New York hardcore veterans All Out War return with a new studio album Give Us Extinction, their first full-length in quite a while. Frontman Mike Score gives us the lowdown on the new disc, changes in the hardcore scene over the years, his take on Trump and other topics.
Chad Bowar: What led to the 7-year gap between full-lengths?
Mike Score: In the past seven years, we have gone back to the For Those Who Were Crucified era of the band and some members left and others returned to the fold.
Was there anything unique about the songwriting process for Give Us Extinction compared to past albums?
The song writing process is much easier in the days of file sharing, so that helps out a lot. Our guitarists write riffs, record them, send them to me and I try to arrange them. Then they go to the drummer and he tells me if me arrangement can work with the drums are not. Lyrically, the new album has a much more political lean than past releases.
What led you to work with Steve Evetts, who also produced your 2015 EP?
Steve is great and since we’ve gone back to this lineup it makes sense to go with Steve. He produced For Those Who Were Crucified back in 1998 and we wanted to recapture that sound. Steve doesn’t settle and he really pushes you to be at the top of your game. On a personal level, we really like Steve and consider him a friend, so it works all the way around.
What will be your strongest memory of the recording of the album?
I ended up in the hospital with kidney stones at the beginning and the end of the recording, so that will probably stay with me for a long time.
How did you decide to cover Nausea’s “Cybergod”?
We love Nausea, the lyrics fit, and Nausea doesn’t get enough attention, so we decided we would go with them. We thought “Cybergod” really fit the album.
Did you struggle with song order at all?
Yes, we always do. We go back and forth listening to different arrangements trying to get it right.
There’s no shortage of lyrical subjects with the state of the world today. What did you focus on this time around?
Like I said earlier, the lyrics have a political slant. I wrote most of the lyrics during the 2016 election. I couldn’t believe that these were the two candidates to choose from. The rhetoric on both sides was unbelievable and it was amazing to me that people were buying it. It was sheep mentality at its best.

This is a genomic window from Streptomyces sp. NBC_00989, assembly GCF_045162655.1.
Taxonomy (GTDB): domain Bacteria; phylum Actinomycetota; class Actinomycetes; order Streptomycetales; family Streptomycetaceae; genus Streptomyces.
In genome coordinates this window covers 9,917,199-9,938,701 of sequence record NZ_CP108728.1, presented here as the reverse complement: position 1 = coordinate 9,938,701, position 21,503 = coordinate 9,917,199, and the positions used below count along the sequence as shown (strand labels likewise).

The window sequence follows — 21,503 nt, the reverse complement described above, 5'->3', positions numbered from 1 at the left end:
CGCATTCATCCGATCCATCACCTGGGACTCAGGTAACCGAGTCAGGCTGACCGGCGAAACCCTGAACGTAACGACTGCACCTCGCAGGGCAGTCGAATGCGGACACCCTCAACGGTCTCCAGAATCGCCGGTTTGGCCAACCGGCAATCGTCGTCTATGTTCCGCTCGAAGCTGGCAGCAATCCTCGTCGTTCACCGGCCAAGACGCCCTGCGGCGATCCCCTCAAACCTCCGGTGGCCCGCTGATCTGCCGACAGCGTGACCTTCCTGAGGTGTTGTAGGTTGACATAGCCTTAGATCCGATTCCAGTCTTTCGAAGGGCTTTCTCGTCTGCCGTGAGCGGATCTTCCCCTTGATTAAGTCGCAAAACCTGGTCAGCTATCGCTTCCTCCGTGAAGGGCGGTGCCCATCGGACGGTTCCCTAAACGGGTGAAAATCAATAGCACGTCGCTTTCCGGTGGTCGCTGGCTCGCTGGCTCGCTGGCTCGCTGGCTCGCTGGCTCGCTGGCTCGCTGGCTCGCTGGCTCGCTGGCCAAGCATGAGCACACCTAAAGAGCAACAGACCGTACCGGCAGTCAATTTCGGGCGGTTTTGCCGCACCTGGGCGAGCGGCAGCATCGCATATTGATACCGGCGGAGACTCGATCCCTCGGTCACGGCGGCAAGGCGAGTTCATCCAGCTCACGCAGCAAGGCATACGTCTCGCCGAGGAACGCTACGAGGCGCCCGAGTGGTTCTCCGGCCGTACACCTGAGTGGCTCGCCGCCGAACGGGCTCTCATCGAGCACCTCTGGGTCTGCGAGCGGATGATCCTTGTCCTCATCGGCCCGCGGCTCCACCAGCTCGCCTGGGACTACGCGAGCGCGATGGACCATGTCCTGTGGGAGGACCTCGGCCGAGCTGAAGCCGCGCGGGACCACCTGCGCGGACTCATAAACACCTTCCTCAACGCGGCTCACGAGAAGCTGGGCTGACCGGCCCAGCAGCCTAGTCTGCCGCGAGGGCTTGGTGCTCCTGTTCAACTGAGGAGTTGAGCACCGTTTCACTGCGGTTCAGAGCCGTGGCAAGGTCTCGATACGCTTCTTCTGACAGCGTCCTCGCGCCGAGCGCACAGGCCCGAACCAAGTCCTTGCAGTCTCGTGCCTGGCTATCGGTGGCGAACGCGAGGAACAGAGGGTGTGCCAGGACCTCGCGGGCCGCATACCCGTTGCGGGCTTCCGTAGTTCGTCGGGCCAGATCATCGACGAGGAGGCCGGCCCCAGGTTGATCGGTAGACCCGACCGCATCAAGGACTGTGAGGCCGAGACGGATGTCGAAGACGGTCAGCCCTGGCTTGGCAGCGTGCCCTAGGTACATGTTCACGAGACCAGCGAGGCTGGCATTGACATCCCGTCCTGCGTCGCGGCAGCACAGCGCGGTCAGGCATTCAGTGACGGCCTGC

As you get older, does the anger/passion that fuels your music come from a different place than when you were young?
No, I’m still angry and I have just as much passion as ever. I’m not slowing down even a little bit.
What are you goals and expectations for the album?
We never have goals or expectations. We aren’t looking to be famous and we are not looking for recognition. We play music because we have something to say and we enjoy being in a band.
What are your upcoming tour plans?
We have a lot of shows coming up in the states and South America. No full tours per se, but we will be all over the country in the next few months.
What were some of the highlights of your recent European tour?
Definitely Resurrection Fest in Spain. It was huge and we got to see some really great bands.
How does the band’s level of popularity/awareness there compare with North America?
I think it depends where in Europe. Belgium and France have been big supporters of All Out War for years, so those shows are always great.
What do you see happening with the Trump presidency?
I see more division on the way. In my lifetime, the country has never been this divided. This could be a colossal disaster.
As someone who has been part of the hardcore community/scene for decades, what’s the biggest change you’ve seen in recent years?
I think it is less of means for social awareness today, but at the same time, I think the community aspect still remains. It would be false to say it sucks now because I just got back from This Is Hardcore in Philadelphia and it was a great experience.
A lot of the criticism I would have would be unfair to say it’s unique to this era. There has always been divisions and people ready to tear you down to make themselves feel superior in some way. It was like that in the ’90s and it still exists today.
Are there any younger bands you’re impressed by?
I like Code Orange a lot. I think it takes some guts on their part to take as many risks musically. I also like Eternal Sleep, Xibalba, Jagged Visions, Mindforce and Incendiary a lot. I think all those bands are awesome. I hope they all stick with it.
What’s currently in your heavy musical rotation?
I always listen to a lot of German thrash like Kreator, Destruction and Sodom. I can’t get enough of that stuff. I have also been listening to Incendiary, the new Integrity and Black Anvil a lot lately.
Anything else you’d like to mention or promote?
Go out and buy Give Us Extinction!
(interview published August 11, 2017)